This clarity and realism is maintained throughout the movie. We want Caesar to go to war like Koba did in Dawn but he doesn’t. We want him to ride against the colonel and the humans in fury, forgetting that we too are humans but he doesn’t. He behaves exactly as Caesar would, if you had bothered to get inside the character’s head over the last two movies. He does go looking for revenge but he doesn’t drag everyone else into his personal vendetta. That’s just not who he is. However, as the movie goes on to show, if you are a leader for whom wounded comrades move each other out of your path for, leaving them and going on a personal quest is a crime as well, another mistake Caesar comes to regret. In fact, the movie is full of Caesar’s mistakes and how he pays for them. If you wanted to see Caesar at his commanding best, you should have seen Dawn For The Planet Of The Apes again. This movie is about his fall and how he still manages to finish his journey and save his apes in spite of his weariness.
Another thing you might notice through the movie is that Caesar’s friends seem to take the lead a lot more than before. It’s not always him saving the day. Maurice repeatedly tells him its a mistake to go for revenge instead of sticking with his people and he is proved to be right. Rocket saves Caesar more than once and is forever ready to do whatever Caesar wants, whether he is in a position to articulate it or not. Rocket, who once bullied Caesar in the animal shelter a lifetime ago doesn’t hesitate to give himself up to save the little girl, just because it looked like Caesar wanted to save her and couldn’t from his cage. Its not Caesar who makes the moral choice of taking the human girl along with them instead of leaving her for dead. That again was Maurice, acting as Caesar’s moral compass while he struggles to find north on his. Although it might be less satisfying than seeing Caesar in charge of everything, I loved how believable this is. Caesar started a revolution and built a community. Part of what makes him so formidable is how well loved he is for everything he’s done. When Caesar is irrational and lost after his personal tragedy, the history of his good deeds help because there are people to step up as he spirals downwards. The series has always depicted its hero navigating an unforgiving landscape with just his wits but in its last act it showed how history matters and how relationships matter. That good deeds don’t always get forgotten in a hurry or lose value over time.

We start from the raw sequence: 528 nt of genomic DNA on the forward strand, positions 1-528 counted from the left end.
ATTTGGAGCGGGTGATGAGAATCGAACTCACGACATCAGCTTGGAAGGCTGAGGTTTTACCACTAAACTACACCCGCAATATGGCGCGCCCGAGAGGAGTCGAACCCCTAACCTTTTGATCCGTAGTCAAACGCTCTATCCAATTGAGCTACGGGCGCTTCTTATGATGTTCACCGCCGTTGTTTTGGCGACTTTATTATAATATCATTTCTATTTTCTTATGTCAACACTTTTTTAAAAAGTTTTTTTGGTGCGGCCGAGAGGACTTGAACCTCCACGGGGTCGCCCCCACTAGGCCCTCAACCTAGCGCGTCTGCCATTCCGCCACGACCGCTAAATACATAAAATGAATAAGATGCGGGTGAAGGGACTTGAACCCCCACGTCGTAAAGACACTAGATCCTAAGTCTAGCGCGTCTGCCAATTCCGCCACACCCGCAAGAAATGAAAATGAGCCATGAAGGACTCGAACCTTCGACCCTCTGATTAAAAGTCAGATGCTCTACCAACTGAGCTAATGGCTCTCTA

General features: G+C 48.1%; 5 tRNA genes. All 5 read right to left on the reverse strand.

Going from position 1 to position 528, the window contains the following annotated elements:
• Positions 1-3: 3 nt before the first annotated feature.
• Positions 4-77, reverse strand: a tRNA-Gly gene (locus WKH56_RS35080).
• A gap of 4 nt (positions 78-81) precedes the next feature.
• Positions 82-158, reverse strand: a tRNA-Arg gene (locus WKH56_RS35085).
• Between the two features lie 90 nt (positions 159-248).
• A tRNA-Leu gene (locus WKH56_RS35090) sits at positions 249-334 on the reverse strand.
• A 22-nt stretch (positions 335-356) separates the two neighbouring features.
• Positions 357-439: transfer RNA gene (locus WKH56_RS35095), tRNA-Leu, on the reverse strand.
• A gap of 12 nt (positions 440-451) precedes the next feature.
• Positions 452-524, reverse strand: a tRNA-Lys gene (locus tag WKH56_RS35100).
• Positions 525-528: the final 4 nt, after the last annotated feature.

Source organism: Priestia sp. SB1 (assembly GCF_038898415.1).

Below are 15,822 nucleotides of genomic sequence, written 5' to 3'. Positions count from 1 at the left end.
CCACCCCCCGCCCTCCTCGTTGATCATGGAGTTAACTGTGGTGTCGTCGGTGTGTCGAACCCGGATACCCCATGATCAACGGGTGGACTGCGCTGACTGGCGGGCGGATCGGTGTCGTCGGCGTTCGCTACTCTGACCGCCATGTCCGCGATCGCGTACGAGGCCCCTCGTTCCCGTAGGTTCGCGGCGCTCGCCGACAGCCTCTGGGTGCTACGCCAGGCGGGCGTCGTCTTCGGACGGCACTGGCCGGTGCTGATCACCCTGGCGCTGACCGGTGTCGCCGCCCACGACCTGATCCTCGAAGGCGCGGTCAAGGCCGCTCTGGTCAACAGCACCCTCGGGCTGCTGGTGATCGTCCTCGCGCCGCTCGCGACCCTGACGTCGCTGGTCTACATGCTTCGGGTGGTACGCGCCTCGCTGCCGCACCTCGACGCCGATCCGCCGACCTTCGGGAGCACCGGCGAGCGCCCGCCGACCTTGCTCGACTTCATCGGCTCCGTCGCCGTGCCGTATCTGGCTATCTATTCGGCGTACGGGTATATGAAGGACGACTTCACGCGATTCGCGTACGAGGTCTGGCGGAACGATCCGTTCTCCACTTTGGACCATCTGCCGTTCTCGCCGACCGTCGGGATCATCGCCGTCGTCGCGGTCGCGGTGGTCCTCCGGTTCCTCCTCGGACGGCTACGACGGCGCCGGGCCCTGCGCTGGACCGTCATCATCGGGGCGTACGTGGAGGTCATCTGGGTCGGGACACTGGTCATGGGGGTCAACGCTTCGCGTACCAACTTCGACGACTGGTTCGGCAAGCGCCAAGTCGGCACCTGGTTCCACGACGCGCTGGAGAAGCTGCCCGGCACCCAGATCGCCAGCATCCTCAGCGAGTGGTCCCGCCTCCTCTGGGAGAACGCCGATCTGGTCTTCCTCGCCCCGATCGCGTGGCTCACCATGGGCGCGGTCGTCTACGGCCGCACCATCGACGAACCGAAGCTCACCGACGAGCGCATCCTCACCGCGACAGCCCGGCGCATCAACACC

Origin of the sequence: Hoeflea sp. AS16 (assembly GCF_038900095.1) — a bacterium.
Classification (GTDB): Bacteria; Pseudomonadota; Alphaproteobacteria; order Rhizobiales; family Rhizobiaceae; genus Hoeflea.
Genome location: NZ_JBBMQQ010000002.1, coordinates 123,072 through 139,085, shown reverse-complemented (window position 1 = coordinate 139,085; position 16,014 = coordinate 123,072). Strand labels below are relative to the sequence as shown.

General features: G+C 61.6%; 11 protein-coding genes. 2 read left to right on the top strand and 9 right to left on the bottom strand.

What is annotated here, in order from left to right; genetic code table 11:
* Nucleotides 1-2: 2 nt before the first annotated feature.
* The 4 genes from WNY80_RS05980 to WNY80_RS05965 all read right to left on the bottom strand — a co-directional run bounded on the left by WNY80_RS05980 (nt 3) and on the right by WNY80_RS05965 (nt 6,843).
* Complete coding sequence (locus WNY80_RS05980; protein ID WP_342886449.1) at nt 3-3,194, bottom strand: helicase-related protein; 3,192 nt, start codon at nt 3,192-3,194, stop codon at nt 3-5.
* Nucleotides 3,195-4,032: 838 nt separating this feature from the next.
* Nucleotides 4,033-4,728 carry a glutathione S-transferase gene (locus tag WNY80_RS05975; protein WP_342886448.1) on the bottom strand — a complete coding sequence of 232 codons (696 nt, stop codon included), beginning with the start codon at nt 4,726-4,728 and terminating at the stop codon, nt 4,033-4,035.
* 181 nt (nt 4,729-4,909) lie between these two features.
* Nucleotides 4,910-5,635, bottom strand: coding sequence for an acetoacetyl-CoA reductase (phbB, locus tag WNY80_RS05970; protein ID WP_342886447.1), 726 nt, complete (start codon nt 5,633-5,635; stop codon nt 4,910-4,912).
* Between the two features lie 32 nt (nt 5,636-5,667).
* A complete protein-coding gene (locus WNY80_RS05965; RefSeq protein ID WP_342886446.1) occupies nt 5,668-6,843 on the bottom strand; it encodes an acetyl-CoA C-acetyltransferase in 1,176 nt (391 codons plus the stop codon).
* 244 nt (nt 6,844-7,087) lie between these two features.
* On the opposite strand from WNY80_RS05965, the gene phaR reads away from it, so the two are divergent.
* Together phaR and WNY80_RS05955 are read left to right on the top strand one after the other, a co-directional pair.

In a way the movie was about the inner struggle of three characters- Caesar, Red the gorilla that joined the humans and battles his self loathing and the Colonel. The Colonel seems to have less of an inner struggle but that ends up being his fatal flaw. He frequently claims that he is clear about his purpose and mocks Caesar for being emotional and unclear in his but in the end his rigidity turns out to be his downfall. The Colonel chooses to follow a ruthless ideology of showing no mercy to any simian or human that threatens the future of his species but in the end, it’s the kindness of the apes towards a human child that kills him. Its not Caesar who triumphs in the climatic moment, it’s Red, the traitor who does. From the beginning, you can see Red’s struggle in his eyes as his fellow apes get gunned down with his assistance. He once followed Koba in his warped but purposeful struggle against humans for apes but he now just serves as a donkey to save himself, and you can see that he hates himself for it. He is unnecessarily cruel towards Caesar because he hates Caesar for still having a moral compass while he’s lost his. But in the end Caesar’s vision wins out, not because of Caesar being in command right then, but because of the example he has set till then and the path he has shown.
I don’t deny that there is a part of me who still wanted a battle in the end. Some way to see Caesar on top for a while, just a little while, but then I remembered that life isn’t always that convenient. We have got so used to trilogies that end with a bang and with the hero on top. In real life, in any person’s life, they rise, they dominate and then they fade. We can only hope that what we did before that was good enough to see us through the end. The odd thing is that we needed a story about apes to remind us of that.
Overall rating: 8.5/10, 0/10 for the marketing team who obviously has no clue what the movie is about